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From Upayavira>
Subject Re: i18n suggestion
Date Tue, 16 Mar 2004 09:58:37 GMT
Sjur Nørstebø Moshagen wrote:


>>> 1) i18nFile generator:
>> Okay, as I said in a previous mail, I think we might do better with 
>> an Input Module: I18NModule. This would enable you to say something 
>> like:
>> <map:match pattern="**/*.html">
>>  <map:generate src="{1}/{i18n:{2}.{locale}.xml}"/>
>> So, we'd be using the file generator still, as all we need is a 
>> filename conversion. And so long as we can come up with a suitable 
>> module syntax, it should be easier to implement.
> Sounds fine (you are the expert here, I'm just trying to understand 
> and learn Cocoon;) 

As you'll see, I'm learning too. I posted a message on dev@cocoon, and 
Vadim suggested the LocaleAction. Thus, with the following sitemap code, 
we've got what we want:


  <map:match pattern="**/*.html">
    <map:act type="locale">
     <map:select type="resource-exists">
       <map:when test="{../1}/{../2}.{lang}-{country}.xml">
           <map:generate src="{../1}/{../2}.{lang}-{country}.xml"/>
        <map:when test="{../1}/{../2}.{lang}.xml">
           <map:generate src="{../1}/{../2}.{lang}.xml"/>
          <map:generate src="{../1}/{../2}.{global:default-lang}.xml"/>
    <map:transform src="....."/>

You define the default language at the top of your <map:pipelines> 
element in the <global-variables> element.

Then, using the LocaleAction, you get hold of the language, country and 
variant (doesn't offer encoding at the mo). Then, using the 
ResourceExistsSelector, you go through each option, trying to see if an 
XML file exists. If it does, you use it, if it doesn't, you try the 
next. In the end, you check the default language. If that doesn't exist 
- you show an error (with the <map:handle-errors> block).

With that, I think we've got everything we need.


>> One remaining point: how do we handle crawling? Do we crawl a page, 
>> then seek all translations of it, or do we crawl from each language's 
>> homepage, following links that way? Make sense?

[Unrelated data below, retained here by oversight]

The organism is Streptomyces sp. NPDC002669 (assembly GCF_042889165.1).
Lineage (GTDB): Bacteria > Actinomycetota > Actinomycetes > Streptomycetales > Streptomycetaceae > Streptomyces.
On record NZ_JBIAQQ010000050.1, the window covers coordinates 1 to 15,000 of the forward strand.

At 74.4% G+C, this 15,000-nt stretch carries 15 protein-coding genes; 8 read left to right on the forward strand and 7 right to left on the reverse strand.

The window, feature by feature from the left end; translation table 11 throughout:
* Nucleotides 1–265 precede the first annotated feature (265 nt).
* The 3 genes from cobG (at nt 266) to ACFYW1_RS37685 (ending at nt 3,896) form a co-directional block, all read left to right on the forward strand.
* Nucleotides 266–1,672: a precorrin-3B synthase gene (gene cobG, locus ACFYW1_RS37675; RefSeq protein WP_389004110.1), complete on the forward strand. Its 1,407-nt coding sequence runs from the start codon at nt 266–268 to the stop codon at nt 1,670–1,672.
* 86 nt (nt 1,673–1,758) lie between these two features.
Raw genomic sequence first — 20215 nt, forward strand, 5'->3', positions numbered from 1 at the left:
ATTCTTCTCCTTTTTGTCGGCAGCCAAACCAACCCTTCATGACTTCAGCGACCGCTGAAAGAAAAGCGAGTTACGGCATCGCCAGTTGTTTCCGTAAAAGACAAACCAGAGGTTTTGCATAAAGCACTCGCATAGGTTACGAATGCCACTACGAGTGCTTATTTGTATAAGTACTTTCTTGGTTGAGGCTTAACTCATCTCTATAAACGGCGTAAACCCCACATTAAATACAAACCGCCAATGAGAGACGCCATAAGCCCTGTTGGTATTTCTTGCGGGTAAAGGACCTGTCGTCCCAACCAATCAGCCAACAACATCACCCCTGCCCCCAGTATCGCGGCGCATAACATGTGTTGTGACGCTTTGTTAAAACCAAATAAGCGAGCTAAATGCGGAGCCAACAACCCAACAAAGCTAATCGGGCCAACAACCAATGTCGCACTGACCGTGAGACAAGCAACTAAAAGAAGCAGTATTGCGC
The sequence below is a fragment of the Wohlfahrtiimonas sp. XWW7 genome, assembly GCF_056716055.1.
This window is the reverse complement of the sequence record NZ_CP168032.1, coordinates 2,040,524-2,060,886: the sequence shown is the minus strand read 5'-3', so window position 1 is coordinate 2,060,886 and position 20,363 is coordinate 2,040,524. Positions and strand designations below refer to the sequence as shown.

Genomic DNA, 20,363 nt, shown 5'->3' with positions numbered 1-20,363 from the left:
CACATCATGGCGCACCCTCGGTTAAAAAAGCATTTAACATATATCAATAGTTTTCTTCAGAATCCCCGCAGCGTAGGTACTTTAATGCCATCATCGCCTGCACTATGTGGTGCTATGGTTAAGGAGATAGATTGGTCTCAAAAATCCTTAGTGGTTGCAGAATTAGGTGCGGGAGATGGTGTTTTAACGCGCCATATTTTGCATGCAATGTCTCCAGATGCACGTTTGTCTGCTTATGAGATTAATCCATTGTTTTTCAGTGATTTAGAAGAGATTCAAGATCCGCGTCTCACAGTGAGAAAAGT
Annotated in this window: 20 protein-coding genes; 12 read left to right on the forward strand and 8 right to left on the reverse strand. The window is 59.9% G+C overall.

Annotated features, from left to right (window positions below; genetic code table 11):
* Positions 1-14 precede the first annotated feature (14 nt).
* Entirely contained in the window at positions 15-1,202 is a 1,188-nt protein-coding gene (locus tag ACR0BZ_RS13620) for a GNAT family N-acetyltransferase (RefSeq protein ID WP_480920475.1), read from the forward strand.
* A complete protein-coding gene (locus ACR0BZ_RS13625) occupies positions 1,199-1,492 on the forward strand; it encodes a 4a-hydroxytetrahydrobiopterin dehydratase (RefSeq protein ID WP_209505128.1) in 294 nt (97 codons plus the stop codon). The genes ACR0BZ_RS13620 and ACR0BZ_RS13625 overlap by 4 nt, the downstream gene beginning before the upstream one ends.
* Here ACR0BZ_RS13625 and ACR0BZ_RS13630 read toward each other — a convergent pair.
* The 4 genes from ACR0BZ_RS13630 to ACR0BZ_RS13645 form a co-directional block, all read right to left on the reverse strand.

> ...
>> a.html <en
>> a.html <de
>> b.html <en
>> b.html <de
>> c.html <en
>> c.html <de
>> d.html <en
>> d.html <de
> Maybe this? That is, crawl a page, then all translations of it?

If we do this, we slow things down (in that we will get a lot of broken 
pages for language versions that don't exist, and we will break the use 
of broken-link handling to spot errors in the site. Or, if we have 
default language technology in place, the site would return the default 
language for each and every non-existent source file. So we could have 
foo.en.html,,, all containing the English 
version of the site. Actually, what we want is for the dynamic version 
of the site to serve the default language, and the static version to 
throw an error - which causes no page to be written.

On the other hand, if we use my other method - crawling from each 
language's homepage one at a time, if there are any language pages that 
can't be reached directly from that language's homepage, then they won't 
be generated. But maybe, if a page can't be reached from its language's 
homepage, there is some kind of error in the site? WDYT?

So therefore, I think I tend to err more towards crawling from each 
language's homepage, rather than checking every page for every language.

Any thoughts?


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